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Hurricane Had Little Impact on Pu’u O’o

Calm after the storm—a beautiful day on Kīlauea Volcano’s East Rift Zone. Rain from Hurricane Madeline had little impact on Puʻu ʻŌʻō, shown here, or lava flow 61g.

hvo9216View of the lava pond within the Puʻu ʻŌʻō west pit crater, which is about 50 m (164 ft) across. Weak spattering on the lava pond surface, about 23 m (75 ft) below the crater rim, is visible through the thick volcanic gas cloud

hvo9216aAn aerial view of a new breakout (light-colored flow at center of image) from the 61g tube. The breakout began with some vigor on the morning August 29, but today it was sluggish, with only a few scattered pāhoehoe toes still active on the margins of the flow.

Active breakout from head of tube system

Active breakout from head of tube system

View of the 61g flow field, from Puʻu ʻŌʻō (visible on top, left horizon) to the westernmost ocean entry at the coast, where lava spills into the sea, creating a lava delta.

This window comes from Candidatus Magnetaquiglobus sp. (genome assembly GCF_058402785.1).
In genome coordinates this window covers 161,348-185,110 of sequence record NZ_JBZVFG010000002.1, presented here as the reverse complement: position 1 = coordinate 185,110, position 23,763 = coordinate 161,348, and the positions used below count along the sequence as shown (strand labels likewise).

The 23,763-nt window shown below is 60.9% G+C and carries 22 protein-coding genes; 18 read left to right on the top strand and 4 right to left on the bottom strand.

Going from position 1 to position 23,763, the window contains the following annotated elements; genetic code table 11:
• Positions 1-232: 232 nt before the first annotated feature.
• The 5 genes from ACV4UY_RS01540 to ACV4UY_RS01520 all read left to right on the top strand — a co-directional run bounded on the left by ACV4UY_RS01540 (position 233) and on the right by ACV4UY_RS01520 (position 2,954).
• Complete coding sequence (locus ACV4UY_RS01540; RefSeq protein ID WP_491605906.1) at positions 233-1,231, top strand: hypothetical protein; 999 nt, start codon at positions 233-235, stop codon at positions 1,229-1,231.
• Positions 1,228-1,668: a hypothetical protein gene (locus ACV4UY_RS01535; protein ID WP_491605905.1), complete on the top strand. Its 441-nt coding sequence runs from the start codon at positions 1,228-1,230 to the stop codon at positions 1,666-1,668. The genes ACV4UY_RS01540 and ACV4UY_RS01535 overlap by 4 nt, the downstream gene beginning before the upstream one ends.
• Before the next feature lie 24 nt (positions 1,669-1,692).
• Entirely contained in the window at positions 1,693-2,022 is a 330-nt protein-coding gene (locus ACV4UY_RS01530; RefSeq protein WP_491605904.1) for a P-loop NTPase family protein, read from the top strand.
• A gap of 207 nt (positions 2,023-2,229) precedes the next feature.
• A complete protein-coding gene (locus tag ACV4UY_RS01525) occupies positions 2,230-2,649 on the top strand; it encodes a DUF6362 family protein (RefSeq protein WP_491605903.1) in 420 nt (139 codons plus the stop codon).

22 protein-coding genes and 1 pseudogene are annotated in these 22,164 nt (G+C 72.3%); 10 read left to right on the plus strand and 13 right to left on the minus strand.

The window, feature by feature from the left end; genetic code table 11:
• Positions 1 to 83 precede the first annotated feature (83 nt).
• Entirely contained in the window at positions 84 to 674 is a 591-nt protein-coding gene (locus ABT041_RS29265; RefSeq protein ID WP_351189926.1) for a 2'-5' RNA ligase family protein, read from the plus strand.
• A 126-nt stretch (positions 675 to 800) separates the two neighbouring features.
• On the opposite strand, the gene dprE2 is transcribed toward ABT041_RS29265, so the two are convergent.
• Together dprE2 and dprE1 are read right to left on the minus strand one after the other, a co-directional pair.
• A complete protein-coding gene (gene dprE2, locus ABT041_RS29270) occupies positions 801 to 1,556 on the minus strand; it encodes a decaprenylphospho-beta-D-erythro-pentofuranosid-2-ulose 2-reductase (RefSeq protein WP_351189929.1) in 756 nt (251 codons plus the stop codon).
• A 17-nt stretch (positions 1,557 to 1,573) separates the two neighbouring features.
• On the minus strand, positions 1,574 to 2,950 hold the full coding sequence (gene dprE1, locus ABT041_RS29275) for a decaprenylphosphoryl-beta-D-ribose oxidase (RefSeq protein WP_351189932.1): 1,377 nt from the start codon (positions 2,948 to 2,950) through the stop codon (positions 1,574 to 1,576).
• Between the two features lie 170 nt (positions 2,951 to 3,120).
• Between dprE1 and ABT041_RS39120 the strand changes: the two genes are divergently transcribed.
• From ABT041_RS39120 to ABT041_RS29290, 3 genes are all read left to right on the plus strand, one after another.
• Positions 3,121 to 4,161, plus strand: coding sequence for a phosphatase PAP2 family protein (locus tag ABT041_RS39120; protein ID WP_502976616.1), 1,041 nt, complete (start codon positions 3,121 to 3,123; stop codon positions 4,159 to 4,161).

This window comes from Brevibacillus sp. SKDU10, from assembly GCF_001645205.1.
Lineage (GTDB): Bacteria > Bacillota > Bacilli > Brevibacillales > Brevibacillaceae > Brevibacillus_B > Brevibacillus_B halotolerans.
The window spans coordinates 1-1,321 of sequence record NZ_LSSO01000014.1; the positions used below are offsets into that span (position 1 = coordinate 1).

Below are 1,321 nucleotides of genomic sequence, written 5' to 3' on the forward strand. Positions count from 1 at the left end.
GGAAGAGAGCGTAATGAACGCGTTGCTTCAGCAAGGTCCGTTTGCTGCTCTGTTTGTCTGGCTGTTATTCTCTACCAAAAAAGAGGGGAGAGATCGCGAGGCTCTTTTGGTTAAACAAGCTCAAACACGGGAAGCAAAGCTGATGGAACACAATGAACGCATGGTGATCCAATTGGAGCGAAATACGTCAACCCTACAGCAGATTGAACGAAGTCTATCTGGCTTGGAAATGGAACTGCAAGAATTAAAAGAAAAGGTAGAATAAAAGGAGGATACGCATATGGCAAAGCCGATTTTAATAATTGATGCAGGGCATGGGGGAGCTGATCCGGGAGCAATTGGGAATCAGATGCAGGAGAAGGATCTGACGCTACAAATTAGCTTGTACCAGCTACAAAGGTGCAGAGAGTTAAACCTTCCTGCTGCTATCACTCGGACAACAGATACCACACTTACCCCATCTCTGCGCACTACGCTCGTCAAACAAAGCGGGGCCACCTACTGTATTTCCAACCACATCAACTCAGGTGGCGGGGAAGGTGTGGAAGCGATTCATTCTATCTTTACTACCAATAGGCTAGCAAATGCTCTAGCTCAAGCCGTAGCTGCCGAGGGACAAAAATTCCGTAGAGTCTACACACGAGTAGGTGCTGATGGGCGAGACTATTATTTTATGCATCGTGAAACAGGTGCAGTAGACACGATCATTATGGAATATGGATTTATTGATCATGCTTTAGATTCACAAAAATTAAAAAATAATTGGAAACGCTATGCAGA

Fume emanating from the flow field—on the coastal plain (above the ocean entry) and high on the pali (cliff) in the far distance—delineate part of the active tube system that carries lava from the Puʻu ʻŌʻō vent to the sea.

Fume emanating from the flow field—on the coastal plain (above the ocean entry) and high on the pali (cliff) in the far distance—delineate part of the active tube system that carries lava from the Puʻu ʻŌʻō vent to the sea.

A closer view of where lava is entering the sea along a 1.1-km- (0.7-mi-) wide section of the coastline. There is no evidence that high surf from Hurricane Madeline had any impact on the lava deltas that have formed, and continue to grow, at the ocean entries.

Discoloration of the ocean water is caused by fragments of volcanic glass, which are produced when hot lava enters cool seawater and shatters into tiny pieces that are carried by currents along the shore.